Digitizing Coffee Agronomy Training & Monitoring
December 15, 2017
In an interview for Dimagi, TechnoServe's Global Technology Manager, Kevin Ziegler, shares how we are using mobile data collection to monitor training sessions and improve reporting for our coffee projects.
The following was originally published on Dimagi.
As one of the most-traded commodities in the world, valued at over $100 billion globally, coffee is fueling both our caffeine buzz and the livelihoods of more than 10 million farmers worldwide. While coffee is one of the most important crops globally, climate change poses a direct threat to both coffee consumers and farmers.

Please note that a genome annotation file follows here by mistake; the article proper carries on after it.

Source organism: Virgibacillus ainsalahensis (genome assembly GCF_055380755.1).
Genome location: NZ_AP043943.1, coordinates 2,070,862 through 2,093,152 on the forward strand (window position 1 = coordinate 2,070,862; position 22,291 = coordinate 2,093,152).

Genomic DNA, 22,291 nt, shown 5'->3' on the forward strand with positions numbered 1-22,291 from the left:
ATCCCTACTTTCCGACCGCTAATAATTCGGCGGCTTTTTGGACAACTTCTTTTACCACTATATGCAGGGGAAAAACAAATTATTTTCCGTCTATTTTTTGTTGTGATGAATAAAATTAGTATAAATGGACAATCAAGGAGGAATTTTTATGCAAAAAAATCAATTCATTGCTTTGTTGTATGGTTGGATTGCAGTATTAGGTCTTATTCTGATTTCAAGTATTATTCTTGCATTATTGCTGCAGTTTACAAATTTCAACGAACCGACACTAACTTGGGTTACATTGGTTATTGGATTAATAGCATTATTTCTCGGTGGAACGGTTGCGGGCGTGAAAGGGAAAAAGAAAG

According to a 2016 study by The Climate Institute, “climate change is projected to cut the global area suitable for coffee production by as much as 50 percent by 2050.” In order to keep up with our growing coffee demand and to protect the livelihoods of coffee producers, sustainable farming practices must be adopted.
One of Dimagi’s client’s, TechnoServe, is an international non-profit with nearly two decades of experience working alongside private and public sector actors to develop East Africa’s coffee industry. We recently connected with Kevin Zeigler, Global Technology Manager at TechnoServe, to learn about three of TechnoServe’s current coffee projects and how they are using CommCare to monitor training sessions and improve reporting. Check out the Q&A below and don’t miss Kevin’s tips for adopting a digital data collection system!
[DIMAGI] Thanks for taking the time to connect, Kevin! Can you tell us about a few of the projects you’re working on?